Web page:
BSA | The Software Alliance recently announced that Oracle had joined the software-industry organization as a new member. It remains unclear at this stage whether the new relationship will have an impact on future BSA software audits. Many BSA members tend not to play very prominent roles in the organization’s license-enforcement efforts and instead work with the BSA mostly on efforts to promote the industry.

However, it would not surprise me to see Oracle included among lists of companies whose products must be included within the scope of BSA-initiated software audits. Its products are commonly deployed by businesses of all sizes across many different industries, making them likely subjects of confidential tips that the BSA actively solicits from unnamed informants. Moreover, the fact that Oracle maintains an active, internal license-verification program is not indicative of the likelihood of a BSA audit including its products – Microsoft, Autodesk and Adobe, all of them also long-standing BSA members, all maintain their own aggressive audit programs and all routinely are named in audit-notice letters sent by the BSA to unsuspecting business owners.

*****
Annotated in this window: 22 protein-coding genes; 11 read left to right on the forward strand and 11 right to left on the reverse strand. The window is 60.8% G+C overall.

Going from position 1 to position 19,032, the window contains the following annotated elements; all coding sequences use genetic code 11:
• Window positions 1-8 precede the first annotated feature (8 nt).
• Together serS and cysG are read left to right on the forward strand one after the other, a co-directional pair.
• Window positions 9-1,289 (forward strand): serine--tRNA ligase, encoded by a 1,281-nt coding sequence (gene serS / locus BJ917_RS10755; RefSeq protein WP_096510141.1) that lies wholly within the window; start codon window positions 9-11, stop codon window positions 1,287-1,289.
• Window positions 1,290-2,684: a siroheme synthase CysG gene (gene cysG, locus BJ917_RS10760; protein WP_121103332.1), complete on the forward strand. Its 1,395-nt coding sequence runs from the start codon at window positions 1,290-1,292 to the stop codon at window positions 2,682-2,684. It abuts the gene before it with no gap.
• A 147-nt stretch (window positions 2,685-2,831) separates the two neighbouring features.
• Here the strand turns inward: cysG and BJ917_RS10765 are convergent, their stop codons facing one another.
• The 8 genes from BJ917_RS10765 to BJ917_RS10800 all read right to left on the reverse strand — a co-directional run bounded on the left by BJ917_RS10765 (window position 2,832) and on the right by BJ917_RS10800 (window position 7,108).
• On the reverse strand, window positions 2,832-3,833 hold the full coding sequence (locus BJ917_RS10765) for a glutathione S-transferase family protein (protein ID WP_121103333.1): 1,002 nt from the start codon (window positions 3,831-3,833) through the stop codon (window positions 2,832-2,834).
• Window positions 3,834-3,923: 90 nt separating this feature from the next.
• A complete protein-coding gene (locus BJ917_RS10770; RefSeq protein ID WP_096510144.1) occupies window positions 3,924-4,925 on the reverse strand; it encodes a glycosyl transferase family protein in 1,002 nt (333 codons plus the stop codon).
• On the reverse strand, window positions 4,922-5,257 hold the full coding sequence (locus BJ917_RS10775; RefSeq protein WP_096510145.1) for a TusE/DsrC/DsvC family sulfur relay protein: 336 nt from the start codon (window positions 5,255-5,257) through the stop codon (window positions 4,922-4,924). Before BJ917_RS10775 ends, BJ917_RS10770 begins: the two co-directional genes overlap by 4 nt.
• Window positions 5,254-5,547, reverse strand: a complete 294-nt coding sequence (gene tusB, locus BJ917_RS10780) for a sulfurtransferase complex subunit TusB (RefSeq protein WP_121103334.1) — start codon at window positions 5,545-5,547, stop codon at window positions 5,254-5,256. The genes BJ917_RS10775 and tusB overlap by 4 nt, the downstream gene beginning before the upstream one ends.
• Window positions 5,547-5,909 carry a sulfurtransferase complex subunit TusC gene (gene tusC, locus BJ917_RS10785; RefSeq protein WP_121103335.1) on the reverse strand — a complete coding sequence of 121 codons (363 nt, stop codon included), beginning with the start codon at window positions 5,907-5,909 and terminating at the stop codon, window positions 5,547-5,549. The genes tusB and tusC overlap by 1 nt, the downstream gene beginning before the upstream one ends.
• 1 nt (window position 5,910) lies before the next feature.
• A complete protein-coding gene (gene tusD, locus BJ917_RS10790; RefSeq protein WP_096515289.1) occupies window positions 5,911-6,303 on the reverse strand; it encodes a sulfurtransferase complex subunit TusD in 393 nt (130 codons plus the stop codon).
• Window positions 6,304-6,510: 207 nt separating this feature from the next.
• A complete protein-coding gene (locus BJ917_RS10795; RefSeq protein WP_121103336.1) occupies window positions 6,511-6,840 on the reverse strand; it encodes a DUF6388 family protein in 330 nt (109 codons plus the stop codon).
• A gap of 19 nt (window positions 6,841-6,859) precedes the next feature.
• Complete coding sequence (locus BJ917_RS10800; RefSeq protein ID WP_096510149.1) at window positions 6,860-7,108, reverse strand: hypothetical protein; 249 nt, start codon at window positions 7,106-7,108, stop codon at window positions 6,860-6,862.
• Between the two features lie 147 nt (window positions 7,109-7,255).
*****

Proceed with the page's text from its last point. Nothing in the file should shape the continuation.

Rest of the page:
As many Oracle users are aware, its products can be quite expensive, and they also can be very easy for company employees to download without the approval or knowledge of company management. While businesses always should maintain comprehensive policies and procedures pertaining to authorized software usage on company computers, this might be an especially good time for them to take a closer look at Oracle product deployments, if any, and to confirm that they all are being used within the scope of their valid entitlements.